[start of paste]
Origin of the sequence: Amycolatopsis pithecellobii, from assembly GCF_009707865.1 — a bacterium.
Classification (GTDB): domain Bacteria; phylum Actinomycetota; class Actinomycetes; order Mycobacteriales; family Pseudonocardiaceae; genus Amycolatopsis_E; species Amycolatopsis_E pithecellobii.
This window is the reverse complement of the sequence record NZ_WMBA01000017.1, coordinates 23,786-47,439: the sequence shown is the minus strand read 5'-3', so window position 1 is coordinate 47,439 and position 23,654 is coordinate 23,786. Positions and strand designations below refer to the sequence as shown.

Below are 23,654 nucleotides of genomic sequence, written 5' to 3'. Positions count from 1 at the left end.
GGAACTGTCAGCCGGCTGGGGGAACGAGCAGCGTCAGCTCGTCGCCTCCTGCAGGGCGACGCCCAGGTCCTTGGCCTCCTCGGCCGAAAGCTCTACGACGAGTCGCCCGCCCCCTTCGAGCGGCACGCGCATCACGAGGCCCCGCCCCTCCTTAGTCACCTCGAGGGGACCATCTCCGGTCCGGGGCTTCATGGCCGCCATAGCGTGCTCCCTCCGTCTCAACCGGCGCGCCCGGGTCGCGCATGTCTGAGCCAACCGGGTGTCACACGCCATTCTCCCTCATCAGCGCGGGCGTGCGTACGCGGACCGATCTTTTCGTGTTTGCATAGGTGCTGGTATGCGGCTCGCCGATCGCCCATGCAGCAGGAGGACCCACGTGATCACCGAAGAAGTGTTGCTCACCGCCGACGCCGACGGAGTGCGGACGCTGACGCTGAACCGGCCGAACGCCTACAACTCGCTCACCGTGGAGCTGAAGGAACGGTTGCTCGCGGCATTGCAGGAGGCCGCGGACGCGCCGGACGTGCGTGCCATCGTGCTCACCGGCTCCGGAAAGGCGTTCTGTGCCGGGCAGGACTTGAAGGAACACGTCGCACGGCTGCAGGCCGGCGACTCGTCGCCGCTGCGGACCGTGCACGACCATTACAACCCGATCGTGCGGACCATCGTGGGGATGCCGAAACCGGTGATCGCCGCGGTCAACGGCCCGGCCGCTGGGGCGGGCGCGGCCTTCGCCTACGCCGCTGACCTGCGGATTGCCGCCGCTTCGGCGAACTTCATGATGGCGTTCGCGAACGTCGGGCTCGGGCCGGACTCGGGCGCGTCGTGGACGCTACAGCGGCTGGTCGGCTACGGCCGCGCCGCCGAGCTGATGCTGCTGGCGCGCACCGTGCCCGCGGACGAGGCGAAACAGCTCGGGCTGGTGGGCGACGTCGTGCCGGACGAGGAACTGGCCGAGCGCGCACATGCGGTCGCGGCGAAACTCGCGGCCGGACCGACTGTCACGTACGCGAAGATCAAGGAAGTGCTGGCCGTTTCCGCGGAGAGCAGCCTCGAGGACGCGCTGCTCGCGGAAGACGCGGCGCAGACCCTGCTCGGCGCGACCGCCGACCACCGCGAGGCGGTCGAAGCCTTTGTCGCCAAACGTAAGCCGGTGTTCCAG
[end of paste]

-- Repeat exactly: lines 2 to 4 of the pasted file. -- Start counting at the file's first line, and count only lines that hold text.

Classification (GTDB): domain Bacteria; phylum Actinomycetota; class Actinomycetes; order Mycobacteriales; family Pseudonocardiaceae; genus Amycolatopsis_E; species Amycolatopsis_E pithecellobii.
This window is the reverse complement of the sequence record NZ_WMBA01000017.1, coordinates 23,786-47,439: the sequence shown is the minus strand read 5'-3', so window position 1 is coordinate 47,439 and position 23,654 is coordinate 23,786. Positions and strand designations below refer to the sequence as shown.

Below are 23,654 nucleotides of genomic sequence, written 5' to 3'. Positions count from 1 at the left end.